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Incremental stage rocket

Fewer expensive, heavy engines, way more fuel tanks.
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(+4, -3)
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The idea is, instead of having 1 fuel tank per engine, you have huge amounts of small tanks. These tanks will each be drained individually, and then released. This will not increase tank weight as tank weight is proportional to volume (and psi), and the total volume stays the same, as compared to single tank.

This will greatly decrease the after-burn mass, but will (basically) decrease the ISP - (dependant on the _average_ exhaust speed - dropping tanks this often basically makes them exhaust). However, because of the insane mass ratio, scary speeds can be obtained. For an ISP of 125 (LOW) and a finishing mass ratio of .99, speeds of 18,420 ft/s (~LEO to mars, without mars capture) or so are obtainable in a single stage. Increase The ISP and the terminal velocity increases proportionally.

This can be done in 3 basic ways: 1 - Containers like stackable cups are connected though hoses to top, angled out (yes, bad for efficiency) and dropped from the bottom when dry. 2 - Tanks around a spike, allows bottom (higher efficiency) rocket engines, but will probably increase weight. 3 - Micro-solids with shared nozzle have a whole bunch of armature-sized rockets and line them up, one by one with a multiuse nozzle - kind of like a gun, then discharge.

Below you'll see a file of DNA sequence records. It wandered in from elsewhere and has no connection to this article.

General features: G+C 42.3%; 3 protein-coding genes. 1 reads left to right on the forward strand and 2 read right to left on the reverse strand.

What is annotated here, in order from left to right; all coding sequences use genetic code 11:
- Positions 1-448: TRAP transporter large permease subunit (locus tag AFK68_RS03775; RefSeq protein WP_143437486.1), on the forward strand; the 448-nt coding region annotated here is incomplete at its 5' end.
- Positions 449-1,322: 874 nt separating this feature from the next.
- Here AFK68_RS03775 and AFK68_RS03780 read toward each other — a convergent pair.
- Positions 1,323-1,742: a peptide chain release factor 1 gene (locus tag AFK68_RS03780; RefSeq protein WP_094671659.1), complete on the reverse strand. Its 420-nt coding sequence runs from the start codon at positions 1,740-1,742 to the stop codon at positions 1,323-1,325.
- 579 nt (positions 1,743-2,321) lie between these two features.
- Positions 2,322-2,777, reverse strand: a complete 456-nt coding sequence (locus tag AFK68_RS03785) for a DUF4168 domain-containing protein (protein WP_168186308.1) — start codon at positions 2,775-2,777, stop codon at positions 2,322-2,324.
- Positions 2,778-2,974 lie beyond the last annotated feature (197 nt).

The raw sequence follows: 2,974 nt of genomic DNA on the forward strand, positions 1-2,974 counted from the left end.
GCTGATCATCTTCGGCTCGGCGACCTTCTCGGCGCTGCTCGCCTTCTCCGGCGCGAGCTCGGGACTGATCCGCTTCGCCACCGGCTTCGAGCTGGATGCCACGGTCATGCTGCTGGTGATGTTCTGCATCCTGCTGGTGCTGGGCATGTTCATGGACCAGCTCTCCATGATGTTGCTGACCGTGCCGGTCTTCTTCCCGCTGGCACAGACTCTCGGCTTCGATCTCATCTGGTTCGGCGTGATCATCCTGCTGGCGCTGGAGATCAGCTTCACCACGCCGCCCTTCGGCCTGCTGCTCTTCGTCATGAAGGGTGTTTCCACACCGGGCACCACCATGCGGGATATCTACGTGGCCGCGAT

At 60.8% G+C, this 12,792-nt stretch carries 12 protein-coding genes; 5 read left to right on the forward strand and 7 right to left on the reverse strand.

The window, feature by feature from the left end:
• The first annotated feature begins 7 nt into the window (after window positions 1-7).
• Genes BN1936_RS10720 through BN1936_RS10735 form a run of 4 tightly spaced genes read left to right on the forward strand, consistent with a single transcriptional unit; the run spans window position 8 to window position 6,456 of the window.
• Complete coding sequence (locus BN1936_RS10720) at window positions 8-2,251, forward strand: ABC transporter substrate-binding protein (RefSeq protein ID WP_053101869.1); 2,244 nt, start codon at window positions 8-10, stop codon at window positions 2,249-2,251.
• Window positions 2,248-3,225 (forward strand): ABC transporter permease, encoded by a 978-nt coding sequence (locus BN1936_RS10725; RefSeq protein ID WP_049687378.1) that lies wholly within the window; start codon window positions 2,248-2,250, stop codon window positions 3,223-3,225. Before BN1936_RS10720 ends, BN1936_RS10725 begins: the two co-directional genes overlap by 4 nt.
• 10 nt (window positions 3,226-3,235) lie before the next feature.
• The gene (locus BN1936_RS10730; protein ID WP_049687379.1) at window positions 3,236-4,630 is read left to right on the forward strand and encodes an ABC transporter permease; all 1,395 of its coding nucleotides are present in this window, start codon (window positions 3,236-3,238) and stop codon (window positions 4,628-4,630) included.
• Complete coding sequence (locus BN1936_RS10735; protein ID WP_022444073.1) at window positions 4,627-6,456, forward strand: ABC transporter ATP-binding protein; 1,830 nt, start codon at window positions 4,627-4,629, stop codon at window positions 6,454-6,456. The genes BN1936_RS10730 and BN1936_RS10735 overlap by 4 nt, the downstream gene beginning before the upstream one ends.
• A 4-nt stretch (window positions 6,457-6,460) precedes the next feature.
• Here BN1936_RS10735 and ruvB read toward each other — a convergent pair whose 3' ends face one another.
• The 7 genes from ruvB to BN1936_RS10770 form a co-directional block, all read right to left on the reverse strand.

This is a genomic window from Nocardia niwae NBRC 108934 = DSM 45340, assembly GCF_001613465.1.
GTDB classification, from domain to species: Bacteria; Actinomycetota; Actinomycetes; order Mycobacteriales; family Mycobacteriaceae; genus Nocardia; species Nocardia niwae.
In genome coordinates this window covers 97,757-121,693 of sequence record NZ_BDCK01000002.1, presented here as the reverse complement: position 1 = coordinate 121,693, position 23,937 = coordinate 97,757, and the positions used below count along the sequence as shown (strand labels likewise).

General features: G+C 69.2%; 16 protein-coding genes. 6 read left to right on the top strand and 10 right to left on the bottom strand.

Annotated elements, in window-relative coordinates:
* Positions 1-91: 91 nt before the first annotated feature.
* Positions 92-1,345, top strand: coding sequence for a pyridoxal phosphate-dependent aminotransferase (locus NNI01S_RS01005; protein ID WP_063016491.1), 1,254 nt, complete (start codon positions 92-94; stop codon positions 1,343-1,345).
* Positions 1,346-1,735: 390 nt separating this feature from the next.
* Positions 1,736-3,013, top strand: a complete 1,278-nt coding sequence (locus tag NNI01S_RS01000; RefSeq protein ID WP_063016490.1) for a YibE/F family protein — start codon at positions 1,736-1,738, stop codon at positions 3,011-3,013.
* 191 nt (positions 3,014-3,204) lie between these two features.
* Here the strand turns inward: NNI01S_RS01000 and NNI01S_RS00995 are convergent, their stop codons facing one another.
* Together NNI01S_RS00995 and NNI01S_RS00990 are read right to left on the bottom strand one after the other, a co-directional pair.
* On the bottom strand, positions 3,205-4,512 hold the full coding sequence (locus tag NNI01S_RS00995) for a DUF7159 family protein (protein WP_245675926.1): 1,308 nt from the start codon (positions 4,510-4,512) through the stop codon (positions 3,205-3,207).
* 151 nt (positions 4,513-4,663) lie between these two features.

my-nep, Jan 02 2004


       My only concern: The extra mass of all the extra tanks.
TerranFury, Jan 03 2004

       // there is no atmospheric friction to speak of after T minus thirty seconds. //   

       Presumably you mean T plus 30?
waugsqueke, Jan 03 2004

       Very little at minus thirty too, though, methinks.
TerranFury, Jan 03 2004

       1, you don't have to expend energy to lose a tank - in the first example, you simply realese the coupelings, the tank falls away. In the third mode you could use springs or simply push them out of the compustion chamber.   

       Don't have to worry about terminal velocities? So I guess speed dosn't matter? - I ment burn out velocities - sorry for the miss-use of wording!   

       ISP has little to do with final speed? For a given mass ratio, Isp is porportional to final speed.   

       And all your comments about tank parts are voided if you use the micro-solids anyway. And this was mostly intended as a orbit changing device - so use low acceleration and you only need 1 pump, smaller pipes - valuves...   

       Plus, use of low mass ratio (cheaper) tanks is still quite effective in this scheam. Thease could be filled with low-tec fules such as (self pressurizing!) propane and nitrogen oxide, there by eliminating the expensive pump!
my-nep, Jan 03 2004

       Nitrous oxide as propellant ? That makes me laugh....
normzone, Jan 04 2004

       1 - //RELITIVE to you// That's the point - you speed up, (using the next tank) not the tank! This is relitive velocity, even if the tank didn't change speed! Don't get it? Walk away from computer!